HOLOTAPE® SYSTEMS IN EDUCATION
Moore School of Electrical Engineering
University of Pennsylvania
Philadelphia, Pennsylvania 19174
Abstract: The pedagogic potential of RCA's HoloTape Video
Playback System is assessed within the context of present innovative educational
In education, particularly higher education, there is an urgent
need for curricular innovation aimed at adapting teaching techniques to current
needs . On an international scale, present trends for change are based on
a desire to provide learning centers capable of serving a larger segment of
the public . The design of such centers is intended to permit a variety of
learning experiences over periods of tine commensurate with each individual's
intellectual and social maturity as well as the time one can allot to furthering
his education. Thus, for some students, the time to achieve degree status can
be shortened, total tuition thereby reduced, and the full responsibility of
adult life experienced at an earlier age. For others, the educational experience
can be spread over a time period during which contributions can be made to society
To accomplish these innovations soinc of the traditional university
teaching methods may have to be altered radically. At the very least, the present
formal lecture methods should be modified to encourage learning at individual
teachers should be able to respond quickly to a variety of individualized
demands on their time; and evaluation of individualized progress should be clear-cut.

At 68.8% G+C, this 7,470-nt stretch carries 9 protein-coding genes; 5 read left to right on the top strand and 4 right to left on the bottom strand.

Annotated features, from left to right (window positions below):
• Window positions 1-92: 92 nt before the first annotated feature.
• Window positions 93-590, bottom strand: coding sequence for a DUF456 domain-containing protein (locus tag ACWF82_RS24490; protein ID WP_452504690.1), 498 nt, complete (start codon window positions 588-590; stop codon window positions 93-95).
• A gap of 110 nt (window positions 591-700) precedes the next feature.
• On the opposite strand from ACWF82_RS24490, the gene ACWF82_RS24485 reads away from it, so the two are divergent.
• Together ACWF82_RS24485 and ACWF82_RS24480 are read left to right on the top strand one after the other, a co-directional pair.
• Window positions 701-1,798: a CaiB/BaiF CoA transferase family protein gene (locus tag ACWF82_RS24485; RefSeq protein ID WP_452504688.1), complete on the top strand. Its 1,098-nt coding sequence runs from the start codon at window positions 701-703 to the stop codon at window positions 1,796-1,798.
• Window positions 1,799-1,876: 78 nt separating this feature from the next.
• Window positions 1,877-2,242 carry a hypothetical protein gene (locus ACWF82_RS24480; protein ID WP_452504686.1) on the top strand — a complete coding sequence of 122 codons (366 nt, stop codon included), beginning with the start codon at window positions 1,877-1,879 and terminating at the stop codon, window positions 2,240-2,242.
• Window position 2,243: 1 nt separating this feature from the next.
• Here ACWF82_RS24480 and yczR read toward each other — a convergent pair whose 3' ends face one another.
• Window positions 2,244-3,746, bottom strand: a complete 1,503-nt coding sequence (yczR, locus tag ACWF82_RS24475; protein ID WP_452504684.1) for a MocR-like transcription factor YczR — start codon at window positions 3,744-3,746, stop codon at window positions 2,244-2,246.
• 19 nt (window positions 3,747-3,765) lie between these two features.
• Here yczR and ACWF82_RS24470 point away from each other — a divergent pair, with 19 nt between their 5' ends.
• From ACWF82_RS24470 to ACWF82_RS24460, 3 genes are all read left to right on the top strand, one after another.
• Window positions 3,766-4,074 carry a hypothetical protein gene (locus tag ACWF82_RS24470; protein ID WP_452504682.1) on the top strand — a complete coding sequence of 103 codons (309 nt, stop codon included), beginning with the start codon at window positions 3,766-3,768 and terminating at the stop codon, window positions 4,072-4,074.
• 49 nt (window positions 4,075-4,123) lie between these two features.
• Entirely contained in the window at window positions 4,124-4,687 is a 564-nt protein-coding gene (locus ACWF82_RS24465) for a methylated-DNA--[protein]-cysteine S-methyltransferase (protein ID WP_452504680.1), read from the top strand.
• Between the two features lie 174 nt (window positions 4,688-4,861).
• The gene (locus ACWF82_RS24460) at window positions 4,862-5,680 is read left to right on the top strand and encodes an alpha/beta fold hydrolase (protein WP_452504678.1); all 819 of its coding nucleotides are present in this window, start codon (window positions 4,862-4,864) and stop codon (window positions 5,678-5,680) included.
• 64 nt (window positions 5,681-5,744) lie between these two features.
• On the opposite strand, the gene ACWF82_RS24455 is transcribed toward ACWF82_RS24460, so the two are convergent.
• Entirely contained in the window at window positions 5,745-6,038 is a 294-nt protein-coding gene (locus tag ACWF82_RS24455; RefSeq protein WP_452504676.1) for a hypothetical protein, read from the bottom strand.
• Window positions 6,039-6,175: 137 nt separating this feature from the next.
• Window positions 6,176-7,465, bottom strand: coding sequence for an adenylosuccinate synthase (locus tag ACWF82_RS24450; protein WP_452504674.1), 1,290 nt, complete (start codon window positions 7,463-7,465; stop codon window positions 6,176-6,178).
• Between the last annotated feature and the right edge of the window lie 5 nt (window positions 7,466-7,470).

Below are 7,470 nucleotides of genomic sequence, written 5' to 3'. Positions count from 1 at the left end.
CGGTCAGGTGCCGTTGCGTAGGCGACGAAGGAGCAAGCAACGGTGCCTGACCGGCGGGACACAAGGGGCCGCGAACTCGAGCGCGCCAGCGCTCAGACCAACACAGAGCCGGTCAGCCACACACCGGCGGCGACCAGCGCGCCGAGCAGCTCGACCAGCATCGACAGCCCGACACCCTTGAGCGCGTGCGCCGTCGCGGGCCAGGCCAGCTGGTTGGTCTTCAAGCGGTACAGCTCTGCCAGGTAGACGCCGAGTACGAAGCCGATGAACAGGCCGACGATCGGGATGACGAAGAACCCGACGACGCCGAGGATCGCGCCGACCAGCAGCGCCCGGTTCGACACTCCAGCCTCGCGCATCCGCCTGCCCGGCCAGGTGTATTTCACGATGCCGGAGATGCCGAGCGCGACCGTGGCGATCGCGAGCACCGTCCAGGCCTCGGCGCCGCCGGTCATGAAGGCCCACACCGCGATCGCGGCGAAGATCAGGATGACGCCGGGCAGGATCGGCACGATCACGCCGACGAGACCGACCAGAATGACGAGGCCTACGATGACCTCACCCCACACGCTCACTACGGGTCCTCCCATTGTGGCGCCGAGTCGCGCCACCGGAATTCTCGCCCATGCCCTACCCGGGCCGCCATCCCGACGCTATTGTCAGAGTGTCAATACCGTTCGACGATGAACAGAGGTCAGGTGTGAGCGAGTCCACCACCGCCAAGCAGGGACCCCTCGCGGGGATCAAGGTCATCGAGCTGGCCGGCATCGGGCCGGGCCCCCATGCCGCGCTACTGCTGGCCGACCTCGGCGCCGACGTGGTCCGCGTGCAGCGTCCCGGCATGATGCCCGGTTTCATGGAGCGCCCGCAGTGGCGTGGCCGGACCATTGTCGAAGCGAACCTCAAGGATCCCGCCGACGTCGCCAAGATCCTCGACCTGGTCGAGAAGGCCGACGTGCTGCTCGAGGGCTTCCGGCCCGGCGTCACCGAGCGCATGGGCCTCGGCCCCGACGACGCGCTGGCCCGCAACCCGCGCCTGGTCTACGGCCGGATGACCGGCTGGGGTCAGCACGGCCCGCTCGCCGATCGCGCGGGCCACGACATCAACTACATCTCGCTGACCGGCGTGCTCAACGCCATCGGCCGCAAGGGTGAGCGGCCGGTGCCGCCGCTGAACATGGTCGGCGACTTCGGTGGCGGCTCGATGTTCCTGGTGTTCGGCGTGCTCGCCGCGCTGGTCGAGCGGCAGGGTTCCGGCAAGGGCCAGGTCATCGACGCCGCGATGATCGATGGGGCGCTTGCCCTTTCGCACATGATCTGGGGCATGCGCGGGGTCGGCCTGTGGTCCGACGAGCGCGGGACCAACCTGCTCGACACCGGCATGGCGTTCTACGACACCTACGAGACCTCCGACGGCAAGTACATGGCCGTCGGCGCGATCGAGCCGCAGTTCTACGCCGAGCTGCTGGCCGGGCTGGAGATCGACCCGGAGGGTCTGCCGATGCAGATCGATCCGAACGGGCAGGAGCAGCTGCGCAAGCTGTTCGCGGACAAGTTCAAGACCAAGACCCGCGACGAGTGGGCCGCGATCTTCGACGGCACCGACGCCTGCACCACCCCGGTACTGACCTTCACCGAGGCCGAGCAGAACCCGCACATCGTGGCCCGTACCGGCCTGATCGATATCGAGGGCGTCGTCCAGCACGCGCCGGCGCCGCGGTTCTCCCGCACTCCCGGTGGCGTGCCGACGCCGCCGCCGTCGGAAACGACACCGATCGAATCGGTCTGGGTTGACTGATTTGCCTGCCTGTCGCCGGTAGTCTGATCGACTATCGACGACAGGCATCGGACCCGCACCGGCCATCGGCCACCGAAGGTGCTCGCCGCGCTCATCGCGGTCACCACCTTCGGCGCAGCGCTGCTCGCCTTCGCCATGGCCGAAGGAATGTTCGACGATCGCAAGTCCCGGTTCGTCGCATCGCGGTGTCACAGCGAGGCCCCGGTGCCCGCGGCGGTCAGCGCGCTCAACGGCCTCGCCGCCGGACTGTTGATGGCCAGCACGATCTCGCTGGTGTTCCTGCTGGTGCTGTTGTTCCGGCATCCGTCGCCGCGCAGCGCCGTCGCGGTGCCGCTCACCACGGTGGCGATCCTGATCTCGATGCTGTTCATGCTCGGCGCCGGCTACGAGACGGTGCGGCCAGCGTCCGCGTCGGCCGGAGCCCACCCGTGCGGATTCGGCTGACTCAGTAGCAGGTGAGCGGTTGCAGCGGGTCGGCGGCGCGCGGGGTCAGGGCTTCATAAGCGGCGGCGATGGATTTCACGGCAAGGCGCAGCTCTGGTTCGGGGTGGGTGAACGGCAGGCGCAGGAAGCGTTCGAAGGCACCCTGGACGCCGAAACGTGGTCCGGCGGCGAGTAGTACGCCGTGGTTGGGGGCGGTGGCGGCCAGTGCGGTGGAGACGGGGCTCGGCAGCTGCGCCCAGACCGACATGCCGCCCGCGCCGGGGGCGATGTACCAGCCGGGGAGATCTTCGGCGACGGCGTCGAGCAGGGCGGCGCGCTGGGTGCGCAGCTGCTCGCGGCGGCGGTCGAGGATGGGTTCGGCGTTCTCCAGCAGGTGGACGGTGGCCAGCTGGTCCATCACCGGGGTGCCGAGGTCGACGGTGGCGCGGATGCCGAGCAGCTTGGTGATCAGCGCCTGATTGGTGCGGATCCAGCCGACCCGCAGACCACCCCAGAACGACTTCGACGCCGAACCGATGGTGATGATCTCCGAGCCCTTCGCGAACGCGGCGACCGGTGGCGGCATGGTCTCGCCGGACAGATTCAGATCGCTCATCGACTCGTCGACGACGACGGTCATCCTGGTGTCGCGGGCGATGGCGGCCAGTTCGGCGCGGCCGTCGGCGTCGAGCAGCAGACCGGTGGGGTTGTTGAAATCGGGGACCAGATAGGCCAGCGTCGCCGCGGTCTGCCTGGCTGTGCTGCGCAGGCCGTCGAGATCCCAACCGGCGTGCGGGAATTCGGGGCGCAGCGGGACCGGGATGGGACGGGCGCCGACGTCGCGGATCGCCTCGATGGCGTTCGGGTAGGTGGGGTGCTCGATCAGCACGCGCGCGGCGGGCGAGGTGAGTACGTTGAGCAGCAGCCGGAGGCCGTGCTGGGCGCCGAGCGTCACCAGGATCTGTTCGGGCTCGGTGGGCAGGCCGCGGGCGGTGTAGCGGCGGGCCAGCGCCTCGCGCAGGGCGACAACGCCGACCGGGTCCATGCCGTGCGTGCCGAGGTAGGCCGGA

Such a shift to more individualized service in the face of rising enrollments
and costs suggests that institutions of higher learning make efficient use of
modern technological aids in order to realize flexibility [3,4]. Those aids
which offer greatest potential in this regard derive from computer and communication
technologies - the computer as the key element in the management, alteration,
and retrieval of information; communication systems for dissemination of this
information. Various forms of computer-assisted instructional systems [5,6,7]
and ITFS (Instructional Television Fixed Service) broadcast television systems
[8,9] are in operation. Combined canputer-connunication based education systems
allowing real-time dynamic interaction among teacher, student, and machine have
been proposed . In such systems, a library of multimedia material would
be organized for user control of a great variety of educational experiences.
One embryonic member of the multimedia family, the prcrecorded
videocassette (or TV cartridge) is presently trying to establish its appropriate
niche within these new educational schemes. The prerecorded videocassette serves
as an "animated textbook", providing a dynamic display to enhance the learning
rate of many subjects. Attention is directed in this paper to an analysis of
this particular communication component.
THE POTENTIAL VIDEOCASSETTE SYSTEMS
At present, there appeal to be rour technically viable videocasaette
systems: photographic film (both miniaturized  and Super-8 movie cartridge),
magnetic tape, plastic video disc , and HoloTape [13,14]. Each of these
has certain advantages and disadvantages; however, in the long
run, the two strongest contenders for the educational market will probably be
magnetic tape and HoloTape.
Magnetic tape systems have benefited from decades of evolutionary
development and they have now reached the point at which reasonably good pictures
can be obtained from helical scan players in the $1,000 price range. Perhaps
their most significant feature, as far as education is concerned, is that they
offer record as well as playback capability. There is no doubt that magnetic
tape is and will continue to be a very useful tool in educational systems.
For prerecorded programmed material, however, the advent of
holography coupled with the development of lasers allows consideration of a
new, low coat method for recording and playing back TV pictures. Compared to